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Dean Haspiel

History

13th October 2005

1:46am: Money where your mouth is


My great friend and comix cohort since high school, 4_eyez, was deployed Wednesday morning by the Red Cross to Gulfport military base in Biloxi, Mississippi, to help victims of the Hurricane Katrina disaster for the next three weeks. The night before, his lovely wife, Sari, threw him a wonderful pizza and beer fueled send off. Knowing how little room he would have to store clothes, toiletries, survival tools, water, cell phone, laptop, etc., in his back pack -- I decided to buy him a small moleskin diary to insure he would keep diligent notes and sketches of his experience. Not only will he [hopefully] keep intermittent accounts of his trip to NOLA on his Blog, but when the electricity reaches curfew and the cot is feeling less than familiar, I expect my local hero to jot down those insomniac induced reflections with basic pen and paper under a moonlit sky. I'm banking on 4_eyez to eventually employ his artistic talents and make a graphic novel of his brave and selfless out reach to humanity. The comix form could surely use a tome to educate folks like me what it takes to volunteer your personal time and resources.



10-4 good buddy. Don't let the bed bugs bite and get back to Brooklyn safe and sound.
11:25am: For those who care

[Waiting in front of Lowes while SBX scores a sump pump for her flooded basement]

I cherish good semi-autobio comix and have dabbled in it myself. I think I have an interesting enough life to share only I have yet to make my stories read with universal appeal. My complaint about OPPOSABLE THUMBS is that the reader is forced to stand idle like a voyeur rather than a participant; creating an unfortunate distance. In the past I have taken a narcissistic, almost reportage, approach in my semi-autobio comix when I should have fictionalized it in some broad way in order to secure the readers loyalty. The best semi-autobio authors manage to tell their story while making you feel it's yours, too. I rarely ever achieved that primal connection in my work except, maybe, in my BILLY DOGMA stories which I have always felt was MORE autobiographical than anything else I've done. With BILLY DOGMA, I achieved a certain distance that allowed for the truth.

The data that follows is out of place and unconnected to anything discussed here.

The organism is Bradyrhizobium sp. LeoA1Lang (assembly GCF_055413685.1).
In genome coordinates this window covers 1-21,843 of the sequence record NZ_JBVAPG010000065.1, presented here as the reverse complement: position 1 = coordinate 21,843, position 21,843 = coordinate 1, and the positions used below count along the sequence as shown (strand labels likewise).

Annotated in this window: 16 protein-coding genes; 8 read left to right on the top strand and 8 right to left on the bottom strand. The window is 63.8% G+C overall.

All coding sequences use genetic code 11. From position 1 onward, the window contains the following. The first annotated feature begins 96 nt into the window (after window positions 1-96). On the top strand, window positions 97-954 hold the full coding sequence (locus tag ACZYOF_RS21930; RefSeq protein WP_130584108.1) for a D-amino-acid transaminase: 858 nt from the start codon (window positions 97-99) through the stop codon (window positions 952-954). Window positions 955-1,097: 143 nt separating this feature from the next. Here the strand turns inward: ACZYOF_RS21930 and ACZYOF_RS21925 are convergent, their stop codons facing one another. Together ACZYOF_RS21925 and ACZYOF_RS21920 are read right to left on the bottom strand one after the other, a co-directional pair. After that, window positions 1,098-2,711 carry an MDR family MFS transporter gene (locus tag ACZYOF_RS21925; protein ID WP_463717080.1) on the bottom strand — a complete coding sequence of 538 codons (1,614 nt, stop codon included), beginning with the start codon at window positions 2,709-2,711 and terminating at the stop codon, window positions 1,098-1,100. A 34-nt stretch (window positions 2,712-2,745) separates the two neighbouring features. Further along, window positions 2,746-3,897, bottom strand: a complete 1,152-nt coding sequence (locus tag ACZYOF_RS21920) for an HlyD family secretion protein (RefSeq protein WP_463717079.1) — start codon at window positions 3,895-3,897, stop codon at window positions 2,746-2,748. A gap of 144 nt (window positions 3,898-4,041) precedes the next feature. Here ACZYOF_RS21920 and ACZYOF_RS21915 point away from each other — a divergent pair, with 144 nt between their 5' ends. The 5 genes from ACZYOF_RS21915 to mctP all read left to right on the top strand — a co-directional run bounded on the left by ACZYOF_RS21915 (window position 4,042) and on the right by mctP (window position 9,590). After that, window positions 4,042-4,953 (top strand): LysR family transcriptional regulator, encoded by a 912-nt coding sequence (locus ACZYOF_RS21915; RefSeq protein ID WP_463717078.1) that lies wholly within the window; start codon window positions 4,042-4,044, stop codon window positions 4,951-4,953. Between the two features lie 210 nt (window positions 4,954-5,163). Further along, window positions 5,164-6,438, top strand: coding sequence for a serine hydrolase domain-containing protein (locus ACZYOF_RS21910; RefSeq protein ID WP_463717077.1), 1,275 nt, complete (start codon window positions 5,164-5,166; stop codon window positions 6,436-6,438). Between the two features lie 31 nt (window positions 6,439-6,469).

I started typing a Blog over 4-years ago and it got REALLY personal REALLY fast. It became an awfully ugly read. A heartbreak finally caused me to chill out with all the gnarly details and then I learned to use my Blog as a place for text sketches, communal parlay and procrastination, and a hype tool for my work. Since then, I've sparked picture diary's and written short yet anecdotal autobio. Just like film school taught me how to think about sequential narrative solutions better than any fine arts class could, the nature and potential of Blogs have taught me how to be a better conveyor of textual sound and beats.

Semi-autobio authors and provokers like Eddie Campbell, R. Crumb, Harvey Pekar, 4_eyez, Jeffrey Brown, Vanessa Davis, Chester Brown, James Kochalka, Gabrielle Bell, Charles Bukowski, Jonathan Ames, digitante, Jonathan Lethem, David Sedaris, larrondo, niggerkojak, digital_ink, and most recently, stereolabrat, manage to create the perfect distance between their real life and ours, manifesting a symbiotic relationship between writer and reader.

Undie Press has approached me to publish an art memoir of sorts come summer of 2006. A combination of my best Blog posts mixed with some comix and sketches. It's going to be raw and titled POST-DISASTER ADVENTURE CHRONICLES. Maybe this will be the start of something? I think I need to read Henry Miller.
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